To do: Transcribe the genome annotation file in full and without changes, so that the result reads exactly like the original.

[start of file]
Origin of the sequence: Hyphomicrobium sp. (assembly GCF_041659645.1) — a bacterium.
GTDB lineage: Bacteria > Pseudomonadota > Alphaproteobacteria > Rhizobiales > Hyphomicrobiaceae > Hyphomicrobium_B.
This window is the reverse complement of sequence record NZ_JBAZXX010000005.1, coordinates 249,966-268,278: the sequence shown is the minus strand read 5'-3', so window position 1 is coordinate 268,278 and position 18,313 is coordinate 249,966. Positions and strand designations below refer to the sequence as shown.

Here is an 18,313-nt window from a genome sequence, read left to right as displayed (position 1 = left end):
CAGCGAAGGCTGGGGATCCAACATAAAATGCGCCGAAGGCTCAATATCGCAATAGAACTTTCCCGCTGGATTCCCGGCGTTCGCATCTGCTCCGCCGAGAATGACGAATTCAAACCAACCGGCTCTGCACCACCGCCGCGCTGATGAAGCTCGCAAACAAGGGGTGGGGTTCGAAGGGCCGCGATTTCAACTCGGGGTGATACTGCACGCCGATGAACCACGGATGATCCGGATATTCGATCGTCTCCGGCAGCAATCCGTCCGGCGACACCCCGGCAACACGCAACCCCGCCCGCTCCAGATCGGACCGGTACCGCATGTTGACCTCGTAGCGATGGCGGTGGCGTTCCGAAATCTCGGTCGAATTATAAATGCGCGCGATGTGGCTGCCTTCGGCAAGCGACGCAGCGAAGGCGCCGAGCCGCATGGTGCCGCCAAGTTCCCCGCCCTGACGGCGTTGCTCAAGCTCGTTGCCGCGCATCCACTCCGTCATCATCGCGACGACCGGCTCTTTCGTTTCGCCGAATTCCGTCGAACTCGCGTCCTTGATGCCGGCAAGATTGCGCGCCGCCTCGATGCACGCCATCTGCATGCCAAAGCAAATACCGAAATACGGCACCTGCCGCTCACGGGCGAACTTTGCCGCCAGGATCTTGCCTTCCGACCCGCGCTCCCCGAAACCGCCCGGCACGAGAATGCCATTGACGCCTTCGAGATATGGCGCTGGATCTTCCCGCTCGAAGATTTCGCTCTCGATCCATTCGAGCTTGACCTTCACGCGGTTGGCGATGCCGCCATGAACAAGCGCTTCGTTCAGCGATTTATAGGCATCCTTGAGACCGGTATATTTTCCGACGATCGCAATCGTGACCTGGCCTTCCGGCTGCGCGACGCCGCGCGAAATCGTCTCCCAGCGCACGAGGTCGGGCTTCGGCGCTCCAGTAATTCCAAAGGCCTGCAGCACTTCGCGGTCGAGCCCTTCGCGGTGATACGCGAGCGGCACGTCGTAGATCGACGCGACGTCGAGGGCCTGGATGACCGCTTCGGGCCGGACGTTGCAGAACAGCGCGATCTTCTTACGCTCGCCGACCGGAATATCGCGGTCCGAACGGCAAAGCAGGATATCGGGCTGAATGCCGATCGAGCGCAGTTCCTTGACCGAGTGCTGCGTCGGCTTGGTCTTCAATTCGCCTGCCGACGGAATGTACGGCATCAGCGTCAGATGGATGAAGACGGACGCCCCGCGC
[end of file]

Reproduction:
Origin of the sequence: Hyphomicrobium sp. (assembly GCF_041659645.1) — a bacterium.
GTDB lineage: Bacteria > Pseudomonadota > Alphaproteobacteria > Rhizobiales > Hyphomicrobiaceae > Hyphomicrobium_B.
This window is the reverse complement of sequence record NZ_JBAZXX010000005.1, coordinates 249,966-268,278: the sequence shown is the minus strand read 5'-3', so window position 1 is coordinate 268,278 and position 18,313 is coordinate 249,966. Positions and strand designations below refer to the sequence as shown.

Here is an 18,313-nt window from a genome sequence, read left to right as displayed (position 1 = left end):
CAGCGAAGGCTGGGGATCCAACATAAAATGCGCCGAAGGCTCAATATCGCAATAGAACTTTCCCGCTGGATTCCCGGCGTTCGCATCTGCTCCGCCGAGAATGACGAATTCAAACCAACCGGCTCTGCACCACCGCCGCGCTGATGAAGCTCGCAAACAAGGGGTGGGGTTCGAAGGGCCGCGATTTCAACTCGGGGTGATACTGCACGCCGATGAACCACGGATGATCCGGATATTCGATCGTCTCCGGCAGCAATCCGTCCGGCGACACCCCGGCAACACGCAACCCCGCCCGCTCCAGATCGGACCGGTACCGCATGTTGACCTCGTAGCGATGGCGGTGGCGTTCCGAAATCTCGGTCGAATTATAAATGCGCGCGATGTGGCTGCCTTCGGCAAGCGACGCAGCGAAGGCGCCGAGCCGCATGGTGCCGCCAAGTTCCCCGCCCTGACGGCGTTGCTCAAGCTCGTTGCCGCGCATCCACTCCGTCATCATCGCGACGACCGGCTCTTTCGTTTCGCCGAATTCCGTCGAACTCGCGTCCTTGATGCCGGCAAGATTGCGCGCCGCCTCGATGCACGCCATCTGCATGCCAAAGCAAATACCGAAATACGGCACCTGCCGCTCACGGGCGAACTTTGCCGCCAGGATCTTGCCTTCCGACCCGCGCTCCCCGAAACCGCCCGGCACGAGAATGCCATTGACGCCTTCGAGATATGGCGCTGGATCTTCCCGCTCGAAGATTTCGCTCTCGATCCATTCGAGCTTGACCTTCACGCGGTTGGCGATGCCGCCATGAACAAGCGCTTCGTTCAGCGATTTATAGGCATCCTTGAGACCGGTATATTTTCCGACGATCGCAATCGTGACCTGGCCTTCCGGCTGCGCGACGCCGCGCGAAATCGTCTCCCAGCGCACGAGGTCGGGCTTCGGCGCTCCAGTAATTCCAAAGGCCTGCAGCACTTCGCGGTCGAGCCCTTCGCGGTGATACGCGAGCGGCACGTCGTAGATCGACGCGACGTCGAGGGCCTGGATGACCGCTTCGGGCCGGACGTTGCAGAACAGCGCGATCTTCTTACGCTCGCCGACCGGAATATCGCGGTCCGAACGGCAAAGCAGGATATCGGGCTGAATGCCGATCGAGCGCAGTTCCTTGACCGAGTGCTGCGTCGGCTTGGTCTTCAATTCGCCTGCCGACGGAATGTACGGCATCAGCGTCAGATGGATGAAGACGGACGCCCCGCGC